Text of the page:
Chef and cooking instructor Linda R. Harley is joining forces with the Lake Chapala Society (LCS) to provide memorable cooking experiences for small groups of area residents in a series of December classes.
Students can choose to sign up for just one or all four of the sessions, which will provide them the opportunity to taste authentic Mexican cuisine in intimate hands-on classes. In any case, those who wish to participate must sign up quickly. Registration for each session will end as soon as eight to ten registrations and payments have been received.
Harley was formerly with the New York City Urban Kitchen. She has been living and cooking throughout Latin America and the Caribbean for 35 years and offers her passion for Mexican food along with her culinary expertise.
The fee to attend each 11 a.m. to 1 p.m. session is 300 pesos and that allows those attending to eat the food that has been prepared.
Mexico’s Culinary Gifts to the World on December 1. An introduction to the foods that originated in Mexico. This class will focus on the versatility of corn. The group will make sopes, layers of beans, chicken, and cream; corn chowder using at least two colors of corn; and a seasonal fruit agua fresca (cool drink).
Tianguis to Table on December 3 or December 10. The class will explore the tianguis (Wednesday street market) to learn about the region’s fresh vegetables and then make a vegetarian comida corrida (basic meal) in the Casa Grande kitchen.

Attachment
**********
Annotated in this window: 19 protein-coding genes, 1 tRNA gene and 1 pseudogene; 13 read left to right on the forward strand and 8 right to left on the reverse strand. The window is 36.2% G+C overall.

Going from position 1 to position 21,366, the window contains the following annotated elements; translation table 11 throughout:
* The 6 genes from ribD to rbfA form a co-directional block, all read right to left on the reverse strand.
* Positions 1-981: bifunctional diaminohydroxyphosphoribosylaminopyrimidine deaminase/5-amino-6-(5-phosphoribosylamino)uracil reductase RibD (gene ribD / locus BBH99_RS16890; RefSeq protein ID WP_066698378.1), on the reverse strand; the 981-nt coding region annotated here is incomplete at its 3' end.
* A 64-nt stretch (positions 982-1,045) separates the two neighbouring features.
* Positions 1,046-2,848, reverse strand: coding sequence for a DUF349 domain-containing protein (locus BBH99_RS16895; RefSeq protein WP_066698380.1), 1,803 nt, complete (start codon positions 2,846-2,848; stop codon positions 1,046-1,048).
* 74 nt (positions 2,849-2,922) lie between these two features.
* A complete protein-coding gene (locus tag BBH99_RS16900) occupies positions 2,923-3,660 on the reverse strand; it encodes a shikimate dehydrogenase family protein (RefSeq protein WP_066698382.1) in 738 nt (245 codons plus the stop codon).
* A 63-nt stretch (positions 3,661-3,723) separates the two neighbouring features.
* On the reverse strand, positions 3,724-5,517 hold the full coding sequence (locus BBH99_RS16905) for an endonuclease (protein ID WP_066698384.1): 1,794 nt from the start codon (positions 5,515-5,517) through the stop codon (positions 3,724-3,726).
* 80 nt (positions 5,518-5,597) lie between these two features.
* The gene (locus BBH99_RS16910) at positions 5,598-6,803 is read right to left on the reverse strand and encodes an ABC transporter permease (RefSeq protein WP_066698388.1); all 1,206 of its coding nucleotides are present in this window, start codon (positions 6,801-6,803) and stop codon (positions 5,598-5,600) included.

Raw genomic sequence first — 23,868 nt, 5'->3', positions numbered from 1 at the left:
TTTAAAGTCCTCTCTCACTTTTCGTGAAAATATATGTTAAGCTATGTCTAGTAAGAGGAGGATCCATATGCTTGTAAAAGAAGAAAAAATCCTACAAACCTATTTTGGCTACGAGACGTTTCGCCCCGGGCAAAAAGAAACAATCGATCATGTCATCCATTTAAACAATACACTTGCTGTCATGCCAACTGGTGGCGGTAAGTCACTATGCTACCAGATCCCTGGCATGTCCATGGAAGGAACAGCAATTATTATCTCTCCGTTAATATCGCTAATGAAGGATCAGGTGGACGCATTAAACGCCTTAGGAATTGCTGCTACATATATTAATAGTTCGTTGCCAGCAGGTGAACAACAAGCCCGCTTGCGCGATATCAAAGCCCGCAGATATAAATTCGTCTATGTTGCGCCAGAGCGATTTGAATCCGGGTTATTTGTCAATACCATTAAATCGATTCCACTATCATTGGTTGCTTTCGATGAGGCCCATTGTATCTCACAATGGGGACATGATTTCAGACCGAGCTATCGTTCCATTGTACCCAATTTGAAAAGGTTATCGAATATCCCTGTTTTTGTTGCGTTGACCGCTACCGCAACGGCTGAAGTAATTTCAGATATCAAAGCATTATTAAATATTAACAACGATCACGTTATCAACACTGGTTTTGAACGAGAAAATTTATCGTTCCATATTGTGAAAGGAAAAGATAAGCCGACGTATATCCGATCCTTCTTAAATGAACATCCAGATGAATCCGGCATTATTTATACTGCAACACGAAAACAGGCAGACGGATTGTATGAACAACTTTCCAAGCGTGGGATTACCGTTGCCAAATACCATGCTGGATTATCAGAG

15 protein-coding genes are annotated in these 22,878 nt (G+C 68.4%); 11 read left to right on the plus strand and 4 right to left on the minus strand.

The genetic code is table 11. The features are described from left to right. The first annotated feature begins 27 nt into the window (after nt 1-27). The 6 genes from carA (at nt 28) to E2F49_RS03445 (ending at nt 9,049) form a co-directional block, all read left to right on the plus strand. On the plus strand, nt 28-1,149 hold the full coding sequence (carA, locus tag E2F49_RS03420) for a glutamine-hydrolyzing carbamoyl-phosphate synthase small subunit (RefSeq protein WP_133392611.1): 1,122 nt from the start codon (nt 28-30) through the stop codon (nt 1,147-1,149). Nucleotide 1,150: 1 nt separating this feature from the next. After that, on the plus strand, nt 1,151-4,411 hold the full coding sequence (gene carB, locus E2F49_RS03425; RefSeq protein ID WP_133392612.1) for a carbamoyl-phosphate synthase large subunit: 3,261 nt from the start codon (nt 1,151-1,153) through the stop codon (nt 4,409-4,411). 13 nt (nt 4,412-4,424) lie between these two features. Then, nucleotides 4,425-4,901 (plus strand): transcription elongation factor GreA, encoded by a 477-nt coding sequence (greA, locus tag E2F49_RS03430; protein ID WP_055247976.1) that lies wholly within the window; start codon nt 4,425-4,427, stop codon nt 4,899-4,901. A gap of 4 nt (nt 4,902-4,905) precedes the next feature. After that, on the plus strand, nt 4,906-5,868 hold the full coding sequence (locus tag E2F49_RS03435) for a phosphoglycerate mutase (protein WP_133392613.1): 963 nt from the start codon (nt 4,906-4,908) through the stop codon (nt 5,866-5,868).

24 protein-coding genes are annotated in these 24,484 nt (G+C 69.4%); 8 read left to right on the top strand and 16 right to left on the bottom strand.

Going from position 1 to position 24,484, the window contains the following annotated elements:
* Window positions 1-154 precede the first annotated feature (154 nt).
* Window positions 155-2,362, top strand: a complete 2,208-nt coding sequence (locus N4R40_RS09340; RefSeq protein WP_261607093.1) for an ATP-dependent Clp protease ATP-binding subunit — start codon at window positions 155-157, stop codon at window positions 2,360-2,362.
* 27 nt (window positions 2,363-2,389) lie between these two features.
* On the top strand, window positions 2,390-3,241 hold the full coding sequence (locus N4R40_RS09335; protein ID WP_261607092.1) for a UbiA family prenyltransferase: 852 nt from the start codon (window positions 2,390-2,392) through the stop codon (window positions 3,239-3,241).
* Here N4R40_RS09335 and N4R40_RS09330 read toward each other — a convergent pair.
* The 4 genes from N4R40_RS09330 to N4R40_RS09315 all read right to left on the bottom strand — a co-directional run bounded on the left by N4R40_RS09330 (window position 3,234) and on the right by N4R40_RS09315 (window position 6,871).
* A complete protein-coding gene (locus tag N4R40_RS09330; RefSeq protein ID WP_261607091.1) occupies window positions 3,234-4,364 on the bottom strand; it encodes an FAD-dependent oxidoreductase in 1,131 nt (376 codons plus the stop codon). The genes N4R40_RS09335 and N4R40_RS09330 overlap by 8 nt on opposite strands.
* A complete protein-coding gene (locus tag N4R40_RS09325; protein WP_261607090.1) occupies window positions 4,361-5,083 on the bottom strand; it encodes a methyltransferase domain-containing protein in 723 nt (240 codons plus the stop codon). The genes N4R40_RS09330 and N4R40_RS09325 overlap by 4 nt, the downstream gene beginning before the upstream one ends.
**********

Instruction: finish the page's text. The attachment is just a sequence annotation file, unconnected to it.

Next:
Botanas on December 4. Mexicans love a fiesta. Here are the appetizers, tapas and cantina finger foods: flautas stuffed with chicken, gorditas stuffed with a tasty chorizo-bean mix, and steaming consome (beef broth) with a drizzle of tequila.
Sopa de Tortilla on December 8. Mexicans love soups, all kinds of soups. This class concentrates on one of the most traditional: sopa de tortilla – with its sublime use of chile guajillo for color and an assortment of delicious garnishes: chicken, tortilla strips, cream, lettuce and avocado.
Sopa Crema de Setas on December 11. How about a hearty, rich soup: a crema de setas (cream of mushrooms, beef stock and cream). The class will convert bread from Ajijic into a bowl and garnish with poblano chile. Then there’s an introduction to making poblano simple, an elegant presentation to impress guests.
Immediate sign up at the Lake Chapala Society is imperative. Classes are limited to between eight and ten students and are filling up fast. For more information about these classes and the instructor, visit lakechapalasociety.com.